In 1989 when I built my first of seven guitars for Bill Kanengiser, I got myself into a pickle. Bill found the original frets were too low. When I removed those frets to install higher replacements, I somehow managed to get the slots bollixed up; they ended up too wide for any frets. What now?
The only solution I could think of, other than replacing the fingerboard, was to make the slots even wider and install the frets with epoxy. That outcome proved to be serendipitous; since then, I’ve never installed frets any other way. Over the years I’ve tweaked the strategy to the point where today it works perfectly every time it’s tried. The purpose of this post and the linked article on my website is to detail that experience.
Why fret with epoxy? There are some really big advantages to this method and no insurmountable disadvantages—
- The tang of the fret is embedded in a solid casting of epoxy instead of clinging to the sides of the slot with a little bit of glue and a prayer. I’ve never had an epoxy-installed fret come loose.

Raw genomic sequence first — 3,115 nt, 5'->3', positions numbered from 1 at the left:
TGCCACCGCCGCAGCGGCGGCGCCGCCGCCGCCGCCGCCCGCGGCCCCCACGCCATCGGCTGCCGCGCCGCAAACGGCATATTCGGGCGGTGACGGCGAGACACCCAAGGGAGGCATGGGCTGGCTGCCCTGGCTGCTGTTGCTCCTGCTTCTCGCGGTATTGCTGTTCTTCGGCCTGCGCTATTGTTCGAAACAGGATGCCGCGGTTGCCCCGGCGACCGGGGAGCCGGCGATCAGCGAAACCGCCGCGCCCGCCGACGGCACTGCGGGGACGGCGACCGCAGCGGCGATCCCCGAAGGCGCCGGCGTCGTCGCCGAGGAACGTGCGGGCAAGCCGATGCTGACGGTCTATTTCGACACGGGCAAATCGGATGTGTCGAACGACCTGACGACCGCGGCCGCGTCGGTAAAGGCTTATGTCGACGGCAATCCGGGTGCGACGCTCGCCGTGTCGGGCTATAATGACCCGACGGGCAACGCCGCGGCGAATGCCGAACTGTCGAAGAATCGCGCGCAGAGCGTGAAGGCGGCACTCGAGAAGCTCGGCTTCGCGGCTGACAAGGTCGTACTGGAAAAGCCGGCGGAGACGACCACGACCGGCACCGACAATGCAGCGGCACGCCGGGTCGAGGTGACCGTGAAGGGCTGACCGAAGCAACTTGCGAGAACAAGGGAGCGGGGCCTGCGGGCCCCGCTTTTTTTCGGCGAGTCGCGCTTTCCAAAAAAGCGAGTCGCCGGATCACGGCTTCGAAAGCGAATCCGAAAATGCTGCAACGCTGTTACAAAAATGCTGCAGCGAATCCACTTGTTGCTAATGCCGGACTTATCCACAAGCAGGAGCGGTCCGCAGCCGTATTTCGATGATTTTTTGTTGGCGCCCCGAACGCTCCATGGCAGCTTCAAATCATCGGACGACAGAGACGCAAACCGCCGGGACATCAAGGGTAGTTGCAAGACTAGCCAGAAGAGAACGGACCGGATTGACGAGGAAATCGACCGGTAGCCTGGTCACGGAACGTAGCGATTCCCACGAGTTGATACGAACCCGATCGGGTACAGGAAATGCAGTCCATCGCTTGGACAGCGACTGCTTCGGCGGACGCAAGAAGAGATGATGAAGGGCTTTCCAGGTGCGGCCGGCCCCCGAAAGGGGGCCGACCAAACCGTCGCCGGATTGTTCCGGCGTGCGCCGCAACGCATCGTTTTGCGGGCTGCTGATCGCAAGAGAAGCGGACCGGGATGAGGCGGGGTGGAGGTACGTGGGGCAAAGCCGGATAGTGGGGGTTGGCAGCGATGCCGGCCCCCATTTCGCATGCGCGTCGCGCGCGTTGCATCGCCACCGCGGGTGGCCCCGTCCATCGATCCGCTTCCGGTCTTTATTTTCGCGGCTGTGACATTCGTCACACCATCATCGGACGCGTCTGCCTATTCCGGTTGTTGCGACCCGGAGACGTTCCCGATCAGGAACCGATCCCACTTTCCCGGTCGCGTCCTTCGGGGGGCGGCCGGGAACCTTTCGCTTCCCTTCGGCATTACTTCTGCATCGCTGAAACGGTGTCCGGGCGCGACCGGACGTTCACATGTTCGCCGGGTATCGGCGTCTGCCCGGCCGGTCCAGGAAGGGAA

- The epoxy casting also eliminates any possibility of fingerboard back bow caused by “wedging” where the fret tang is slightly larger than the slot.
- The frets are installed with equal compression, which keeps the level of the crowns near perfect and each fret even with the surface of the fingerboard. Final-dressing requires almost no crown removal to refine that level, so the frets retain maximum height.
- When refret is needed, epoxied frets can be easily removed. Just apply high heat with a big soldering gun, and they pop right out using a pair of fret-removal snippers with minimal ebony chips from the slot sides.
This link provides technical details about my method. I’m hoping for questions/comments from any readers, but especially luthiers, that will lead to updates incorporating needed new information. In composing the article, I had to rely on my best guess as to what would be adequate in that respect, but I’ve had enough experience with “manuals” to know how frustrating it can be when a key link in the information chain is missing.